The limiter itself should have one end cap of aluminum, the end cap being integrally connected to a crimp connector for connection to the aluminum conductor which usually is an insulated cable but which could be a bus bar or the like. The opposite end cap preferably may also befabricated of aluminum. The opposite end cap. has connected thereto, preferably integral therewith, a flat aluminumterminal, the terminal being connected in turn toa bus connector or the like. Where the limiter is to be exposed to weather conditions or placed underground, aninner jacket or sleeve of suitable insulating material such as that known under the trade mark Nordel, surrounds the limiter and its connections, the jacket mating with a suitable jacket or sleeve on the bus and with the cable or its insulation. An outer sleeve of Neoprenerubbercovers the connection mating withv thebus jacket and at the other end with the sheath on the aluminum cable.

The inner faces of the limiter caps may be plated or otherwise surfaced with'suitable metal capable of being soldered, such as coppper or nickle to aid the soldering of the silver links to the end caps. A suitable tubular in sulating housing may be used to enclose the limiter and maintain its elements firmly in place. It is therefore an object of the invention to provide a new and improved current limiter adapted'for use with aluminum conductors such as cablesbe used to enclose thelimiter nal at the other end to permit the attaching of the ca- It. is a further object of the invention to provide a novel current limiter whose construction minimizes the number of contact junctions between conductive members in the limiter connection and which minimizes the void spaces withina totally enclosed, insulated system.

7 It is a further object of the invention to provide a new and improved current limiter adapted to be fitted be tween a multi-terminal network bus connector and a cable conductor where both the connector and the conductor are made of aluminum.

Otherobjects, features and advantages of the invention will become apparent from the following detailed description viewed in conjunction with the drawings as now described briefly.

BRIEF DESCRIPTION OF THE DRAWINGS FIG. 1 is a cross sectional view through a generally cylindrical limiter system using my invention and housed in an insulating jacket; and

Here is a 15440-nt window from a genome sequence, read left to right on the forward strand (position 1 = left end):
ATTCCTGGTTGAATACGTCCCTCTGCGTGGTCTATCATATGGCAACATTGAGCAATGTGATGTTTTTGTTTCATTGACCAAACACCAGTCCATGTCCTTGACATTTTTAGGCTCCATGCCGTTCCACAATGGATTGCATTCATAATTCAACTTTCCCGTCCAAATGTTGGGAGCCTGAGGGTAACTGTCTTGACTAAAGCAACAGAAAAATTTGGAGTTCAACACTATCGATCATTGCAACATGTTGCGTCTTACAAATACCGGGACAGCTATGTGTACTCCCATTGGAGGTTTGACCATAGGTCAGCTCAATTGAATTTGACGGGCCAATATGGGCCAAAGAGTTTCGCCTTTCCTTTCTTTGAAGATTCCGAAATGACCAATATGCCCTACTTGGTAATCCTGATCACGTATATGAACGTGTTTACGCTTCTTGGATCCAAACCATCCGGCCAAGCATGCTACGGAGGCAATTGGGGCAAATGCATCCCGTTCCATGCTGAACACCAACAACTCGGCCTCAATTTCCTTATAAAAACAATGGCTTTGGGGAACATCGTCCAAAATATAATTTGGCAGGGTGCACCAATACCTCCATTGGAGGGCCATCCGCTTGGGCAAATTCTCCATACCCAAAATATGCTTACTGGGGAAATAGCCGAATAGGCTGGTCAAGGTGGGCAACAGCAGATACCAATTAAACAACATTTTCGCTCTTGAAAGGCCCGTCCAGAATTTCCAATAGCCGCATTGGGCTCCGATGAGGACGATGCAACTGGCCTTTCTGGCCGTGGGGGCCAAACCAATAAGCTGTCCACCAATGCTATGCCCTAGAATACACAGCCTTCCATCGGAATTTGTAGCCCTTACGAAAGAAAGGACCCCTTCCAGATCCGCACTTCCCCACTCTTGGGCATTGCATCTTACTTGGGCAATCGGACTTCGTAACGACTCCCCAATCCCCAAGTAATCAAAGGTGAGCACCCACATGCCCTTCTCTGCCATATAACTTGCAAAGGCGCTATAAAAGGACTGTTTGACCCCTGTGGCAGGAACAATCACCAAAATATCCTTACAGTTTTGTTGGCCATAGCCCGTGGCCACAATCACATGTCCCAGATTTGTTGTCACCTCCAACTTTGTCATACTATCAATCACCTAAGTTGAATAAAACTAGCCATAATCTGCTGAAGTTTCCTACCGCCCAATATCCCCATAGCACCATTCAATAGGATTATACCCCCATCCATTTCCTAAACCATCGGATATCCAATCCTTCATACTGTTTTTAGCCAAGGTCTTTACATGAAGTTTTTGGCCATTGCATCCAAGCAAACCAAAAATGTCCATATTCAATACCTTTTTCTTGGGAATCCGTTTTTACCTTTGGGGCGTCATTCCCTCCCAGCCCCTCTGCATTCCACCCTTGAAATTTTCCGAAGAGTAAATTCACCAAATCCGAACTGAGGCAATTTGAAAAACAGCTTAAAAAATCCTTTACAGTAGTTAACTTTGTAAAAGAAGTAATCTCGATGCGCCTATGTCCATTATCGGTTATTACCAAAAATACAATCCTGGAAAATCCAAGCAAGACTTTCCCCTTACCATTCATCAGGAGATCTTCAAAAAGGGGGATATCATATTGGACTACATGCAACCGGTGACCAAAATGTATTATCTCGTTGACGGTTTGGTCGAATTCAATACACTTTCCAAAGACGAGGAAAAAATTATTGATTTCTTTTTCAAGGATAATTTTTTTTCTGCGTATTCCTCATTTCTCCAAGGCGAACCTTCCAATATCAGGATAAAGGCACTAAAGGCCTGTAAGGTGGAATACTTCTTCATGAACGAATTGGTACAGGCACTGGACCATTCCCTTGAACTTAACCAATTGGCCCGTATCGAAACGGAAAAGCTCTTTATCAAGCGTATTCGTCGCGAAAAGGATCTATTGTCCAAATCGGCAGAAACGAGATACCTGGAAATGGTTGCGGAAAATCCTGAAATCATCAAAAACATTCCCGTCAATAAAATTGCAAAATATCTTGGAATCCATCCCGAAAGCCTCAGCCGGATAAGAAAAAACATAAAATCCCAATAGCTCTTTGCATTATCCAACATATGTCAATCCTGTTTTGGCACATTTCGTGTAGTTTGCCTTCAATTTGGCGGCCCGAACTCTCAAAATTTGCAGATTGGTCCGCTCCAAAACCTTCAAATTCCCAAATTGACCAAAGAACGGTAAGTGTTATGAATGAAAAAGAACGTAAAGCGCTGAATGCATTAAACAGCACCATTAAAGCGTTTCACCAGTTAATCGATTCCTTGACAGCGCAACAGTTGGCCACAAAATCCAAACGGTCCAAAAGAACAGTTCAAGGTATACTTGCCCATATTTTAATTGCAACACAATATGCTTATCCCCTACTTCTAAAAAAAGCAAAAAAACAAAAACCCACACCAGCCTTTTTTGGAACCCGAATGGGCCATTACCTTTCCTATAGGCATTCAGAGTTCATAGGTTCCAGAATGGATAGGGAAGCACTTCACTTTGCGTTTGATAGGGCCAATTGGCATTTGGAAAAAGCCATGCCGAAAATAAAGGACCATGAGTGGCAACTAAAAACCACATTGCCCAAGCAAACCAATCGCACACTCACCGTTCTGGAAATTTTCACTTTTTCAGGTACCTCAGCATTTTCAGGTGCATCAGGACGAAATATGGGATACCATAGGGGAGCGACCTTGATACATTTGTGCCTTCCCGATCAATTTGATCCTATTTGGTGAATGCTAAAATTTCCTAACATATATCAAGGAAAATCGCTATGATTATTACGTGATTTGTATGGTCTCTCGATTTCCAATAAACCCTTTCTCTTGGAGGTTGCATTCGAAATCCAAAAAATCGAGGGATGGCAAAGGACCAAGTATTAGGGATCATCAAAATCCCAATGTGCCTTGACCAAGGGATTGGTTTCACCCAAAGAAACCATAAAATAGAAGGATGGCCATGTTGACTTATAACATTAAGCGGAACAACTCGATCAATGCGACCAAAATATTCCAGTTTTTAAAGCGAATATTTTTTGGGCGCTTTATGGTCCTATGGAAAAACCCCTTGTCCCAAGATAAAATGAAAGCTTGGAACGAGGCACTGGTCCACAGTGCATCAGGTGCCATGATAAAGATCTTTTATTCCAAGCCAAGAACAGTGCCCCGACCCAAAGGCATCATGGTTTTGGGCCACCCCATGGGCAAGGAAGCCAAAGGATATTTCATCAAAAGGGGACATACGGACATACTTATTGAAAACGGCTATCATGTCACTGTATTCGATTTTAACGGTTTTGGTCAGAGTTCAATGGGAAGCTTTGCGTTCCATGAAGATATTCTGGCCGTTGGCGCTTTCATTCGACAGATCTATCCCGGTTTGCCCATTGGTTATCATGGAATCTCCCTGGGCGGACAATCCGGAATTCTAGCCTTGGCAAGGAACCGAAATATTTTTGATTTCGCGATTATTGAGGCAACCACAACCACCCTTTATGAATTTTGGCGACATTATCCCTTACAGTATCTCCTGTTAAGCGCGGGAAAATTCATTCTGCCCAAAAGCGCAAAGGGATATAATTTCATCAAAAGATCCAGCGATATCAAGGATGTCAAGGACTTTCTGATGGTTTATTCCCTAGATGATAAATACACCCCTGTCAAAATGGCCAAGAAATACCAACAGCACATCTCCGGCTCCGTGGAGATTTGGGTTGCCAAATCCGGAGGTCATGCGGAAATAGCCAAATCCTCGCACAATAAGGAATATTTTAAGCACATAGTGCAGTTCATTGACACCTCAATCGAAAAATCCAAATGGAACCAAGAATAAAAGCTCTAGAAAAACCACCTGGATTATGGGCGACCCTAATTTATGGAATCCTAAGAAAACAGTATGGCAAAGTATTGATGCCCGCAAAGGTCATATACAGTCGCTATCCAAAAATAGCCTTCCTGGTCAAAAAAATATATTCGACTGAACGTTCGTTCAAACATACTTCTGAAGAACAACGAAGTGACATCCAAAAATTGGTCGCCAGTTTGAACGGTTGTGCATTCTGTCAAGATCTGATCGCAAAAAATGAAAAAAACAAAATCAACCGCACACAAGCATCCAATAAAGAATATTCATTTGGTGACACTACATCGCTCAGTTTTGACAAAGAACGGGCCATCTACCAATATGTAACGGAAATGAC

FIG. 2 is a schematic side view of a limiter employing myinvention.

DETAILED DESCRIPTION In FIG. 1, I show a current limiter 10 of the sandfilled type employing my invention. Limiter 10 is connected at the left end, as viewed in FIG. 1 tothe terminal connector of a bus bar of the type shown in copending U.S. application, Ser. No. 80,399 filed Oct. 13, I970, of which I am co-inventor'tand which is assigned to the Assignee herein. At its otherend, the limiter is connected to cable 14, all three of these component elements being fabricated of aluminum.

The limiter is generally cylindrical and includes an end cap 20 having a flat circular face 22. Face 22 may have a center opening 24 co-axial with and resulting from the axial cable opening 26 extending through the end cap 20. The end cap has a generally cylindrical body along the height of which there is an inwardly directed cylindrical shoulder 30 which leads to the integral tubular crimp portion 32. The crimp portion is conventionally adapted to receive therein a multiple strand cable 14, the cable insulation (not shown) having been stripped from the end in known fashion. The crimp terminal portion 32, as is known, may have reinforcing ribs 34 on its outer surface in any desired pattern.

Spaced from end cap is the opposed end cap 40 I which is cylindrical in configuration with a circular face 42 parallel to the face 22 of opposed cap 20. Face 42 may have a small diameter bore extending partially through the end cap. The end cap 40 also has a generally cylindrical body which terminates at its outer end in flat terminal section 44 designed for the bolt connection to the flat terminal 50 of the bus bar 12.

Extending between the faces of the opposed end caps are the fuse links 55 which may be any known design and as shown comprise ribbon-type links preferably of silver. The number of links and their geometry depend on the required current carrying capacity of the limiter.

The links 55 may be affixed to the end caps 20 and 40 in any suitable fashion such as compression fit within grooves or soldered to the end caps. l have found that by suitably covering the faces 22 and 42 with metal capableof being readily soldered, I get a superior bonding effect in the soldering operation. I have found that by either plating with tin or copper alloy or by adhering a disc or the like to the face, I achieve a surface to which the links can readily be soldered and which provides a superior path of continuous electrical conductivity.

The end caps 20 and 40 are held in spaced apart, coaxial relationship by the outer casing or housing 56 of the limiter. The outer casing is an imperforate tubular member of heat shock resistant material and may be mounted on the end caps under axial compressive force and pinned or otherwise held by inwardly directed tabs or pins 60 projecting into suitable recesses in the peripheral walls 62 of the end caps. The space within the casing 52 and between the end caps in the embodiment shown is filled with a suitable arc quenching pure quartz sand.

Within the system in FIG. 2, we show one major feature of our invention, that feature being a system which provides only three junctions for current transfer outside of the limiteritself. These transfer junctions are noted as 70, 72 and 74. The first of the junctions, 70, is in the crimp connection of terminal 32 to the cable 14. The second transfer junction, 72, is the bolted connection of limiter terminal 44 and bus terminal 50. The last of the transfer junctions, 74, is within the press fit of the cylindrical of frusto-conic end 75, terminal bus 50 within bus bar 12. This press fit maybe of the type shown in the co-pending application previously referred to.